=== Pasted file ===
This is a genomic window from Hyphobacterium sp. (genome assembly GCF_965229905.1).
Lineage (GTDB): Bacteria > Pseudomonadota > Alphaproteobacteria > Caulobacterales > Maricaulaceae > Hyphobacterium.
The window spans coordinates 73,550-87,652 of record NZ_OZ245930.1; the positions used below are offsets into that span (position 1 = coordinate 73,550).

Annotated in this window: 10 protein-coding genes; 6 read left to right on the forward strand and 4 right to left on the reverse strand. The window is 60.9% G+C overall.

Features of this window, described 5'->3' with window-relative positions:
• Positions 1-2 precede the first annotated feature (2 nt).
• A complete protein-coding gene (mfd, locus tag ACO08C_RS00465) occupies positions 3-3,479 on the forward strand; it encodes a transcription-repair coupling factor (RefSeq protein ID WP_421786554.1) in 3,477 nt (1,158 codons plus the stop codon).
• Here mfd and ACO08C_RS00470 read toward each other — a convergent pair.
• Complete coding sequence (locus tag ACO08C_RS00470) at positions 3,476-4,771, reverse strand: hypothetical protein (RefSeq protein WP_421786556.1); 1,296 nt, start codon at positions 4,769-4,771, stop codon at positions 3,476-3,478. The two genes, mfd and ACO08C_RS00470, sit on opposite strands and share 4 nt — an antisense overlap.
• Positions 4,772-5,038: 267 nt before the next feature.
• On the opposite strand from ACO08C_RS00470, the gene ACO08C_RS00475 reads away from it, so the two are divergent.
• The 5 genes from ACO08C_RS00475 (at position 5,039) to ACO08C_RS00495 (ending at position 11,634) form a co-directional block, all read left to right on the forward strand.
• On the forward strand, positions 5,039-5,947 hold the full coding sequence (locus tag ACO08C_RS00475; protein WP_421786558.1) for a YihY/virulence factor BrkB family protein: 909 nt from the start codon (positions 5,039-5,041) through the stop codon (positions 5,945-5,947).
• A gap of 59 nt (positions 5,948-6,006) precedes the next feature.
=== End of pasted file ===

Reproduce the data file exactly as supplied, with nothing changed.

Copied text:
This is a genomic window from Hyphobacterium sp. (genome assembly GCF_965229905.1).
Lineage (GTDB): Bacteria > Pseudomonadota > Alphaproteobacteria > Caulobacterales > Maricaulaceae > Hyphobacterium.
The window spans coordinates 73,550-87,652 of record NZ_OZ245930.1; the positions used below are offsets into that span (position 1 = coordinate 73,550).

Annotated in this window: 10 protein-coding genes; 6 read left to right on the forward strand and 4 right to left on the reverse strand. The window is 60.9% G+C overall.

Features of this window, described 5'->3' with window-relative positions:
• Positions 1-2 precede the first annotated feature (2 nt).
• A complete protein-coding gene (mfd, locus tag ACO08C_RS00465) occupies positions 3-3,479 on the forward strand; it encodes a transcription-repair coupling factor (RefSeq protein ID WP_421786554.1) in 3,477 nt (1,158 codons plus the stop codon).
• Here mfd and ACO08C_RS00470 read toward each other — a convergent pair.
• Complete coding sequence (locus tag ACO08C_RS00470) at positions 3,476-4,771, reverse strand: hypothetical protein (RefSeq protein WP_421786556.1); 1,296 nt, start codon at positions 4,769-4,771, stop codon at positions 3,476-3,478. The two genes, mfd and ACO08C_RS00470, sit on opposite strands and share 4 nt — an antisense overlap.
• Positions 4,772-5,038: 267 nt before the next feature.
• On the opposite strand from ACO08C_RS00470, the gene ACO08C_RS00475 reads away from it, so the two are divergent.
• The 5 genes from ACO08C_RS00475 (at position 5,039) to ACO08C_RS00495 (ending at position 11,634) form a co-directional block, all read left to right on the forward strand.
• On the forward strand, positions 5,039-5,947 hold the full coding sequence (locus tag ACO08C_RS00475; protein WP_421786558.1) for a YihY/virulence factor BrkB family protein: 909 nt from the start codon (positions 5,039-5,041) through the stop codon (positions 5,945-5,947).
• A gap of 59 nt (positions 5,948-6,006) precedes the next feature.